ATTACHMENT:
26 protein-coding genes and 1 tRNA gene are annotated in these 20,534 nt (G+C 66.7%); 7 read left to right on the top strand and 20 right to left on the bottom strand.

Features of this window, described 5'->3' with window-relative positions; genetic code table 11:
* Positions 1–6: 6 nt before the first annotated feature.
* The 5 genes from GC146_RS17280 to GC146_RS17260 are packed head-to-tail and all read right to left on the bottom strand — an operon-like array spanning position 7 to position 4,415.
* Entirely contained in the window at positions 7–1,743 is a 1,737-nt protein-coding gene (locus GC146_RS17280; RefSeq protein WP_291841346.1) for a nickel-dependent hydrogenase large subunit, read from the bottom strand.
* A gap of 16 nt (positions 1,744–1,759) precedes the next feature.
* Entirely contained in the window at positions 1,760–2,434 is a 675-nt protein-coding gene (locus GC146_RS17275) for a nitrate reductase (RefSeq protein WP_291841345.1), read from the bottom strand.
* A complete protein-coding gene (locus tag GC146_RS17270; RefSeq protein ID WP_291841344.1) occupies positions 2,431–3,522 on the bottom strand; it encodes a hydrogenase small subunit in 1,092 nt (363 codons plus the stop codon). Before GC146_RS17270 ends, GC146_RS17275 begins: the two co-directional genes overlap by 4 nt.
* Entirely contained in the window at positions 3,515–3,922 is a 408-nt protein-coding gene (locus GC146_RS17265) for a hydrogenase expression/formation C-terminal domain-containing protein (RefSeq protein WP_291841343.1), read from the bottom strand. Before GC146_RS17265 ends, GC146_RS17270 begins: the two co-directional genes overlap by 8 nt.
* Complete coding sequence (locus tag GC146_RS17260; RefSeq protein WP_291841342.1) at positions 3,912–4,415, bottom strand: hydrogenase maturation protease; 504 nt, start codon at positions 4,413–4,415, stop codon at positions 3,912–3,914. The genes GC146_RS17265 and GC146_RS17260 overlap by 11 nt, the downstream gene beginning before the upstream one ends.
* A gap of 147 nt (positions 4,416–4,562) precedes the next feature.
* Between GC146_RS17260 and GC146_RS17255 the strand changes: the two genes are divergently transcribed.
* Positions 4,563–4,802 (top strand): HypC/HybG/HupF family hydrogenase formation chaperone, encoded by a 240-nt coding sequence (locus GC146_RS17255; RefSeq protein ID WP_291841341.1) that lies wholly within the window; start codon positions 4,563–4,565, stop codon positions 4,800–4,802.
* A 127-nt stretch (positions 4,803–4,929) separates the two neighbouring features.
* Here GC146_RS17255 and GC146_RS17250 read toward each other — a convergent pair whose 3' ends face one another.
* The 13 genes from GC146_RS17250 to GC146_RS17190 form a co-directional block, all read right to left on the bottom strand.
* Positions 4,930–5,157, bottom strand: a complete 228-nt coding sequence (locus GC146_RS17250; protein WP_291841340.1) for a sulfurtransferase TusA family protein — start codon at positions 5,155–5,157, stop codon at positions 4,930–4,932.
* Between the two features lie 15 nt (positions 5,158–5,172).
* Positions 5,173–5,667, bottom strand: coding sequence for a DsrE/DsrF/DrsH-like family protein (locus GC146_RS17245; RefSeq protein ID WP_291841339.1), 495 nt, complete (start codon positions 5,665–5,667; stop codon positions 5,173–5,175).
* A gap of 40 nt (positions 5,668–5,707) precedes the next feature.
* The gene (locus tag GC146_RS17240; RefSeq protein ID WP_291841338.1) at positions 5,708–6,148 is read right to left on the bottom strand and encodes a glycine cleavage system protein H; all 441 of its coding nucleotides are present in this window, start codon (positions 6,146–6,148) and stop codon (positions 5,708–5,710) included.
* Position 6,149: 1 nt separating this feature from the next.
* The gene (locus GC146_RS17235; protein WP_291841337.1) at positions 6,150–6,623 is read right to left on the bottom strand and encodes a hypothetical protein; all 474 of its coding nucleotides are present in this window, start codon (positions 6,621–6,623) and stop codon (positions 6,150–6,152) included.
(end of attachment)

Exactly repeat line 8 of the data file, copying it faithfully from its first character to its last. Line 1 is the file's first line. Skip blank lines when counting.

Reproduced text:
* A complete protein-coding gene (locus tag GC146_RS17270; RefSeq protein ID WP_291841344.1) occupies positions 2,431–3,522 on the bottom strand; it encodes a hydrogenase small subunit in 1,092 nt (363 codons plus the stop codon). Before GC146_RS17270 ends, GC146_RS17275 begins: the two co-directional genes overlap by 4 nt.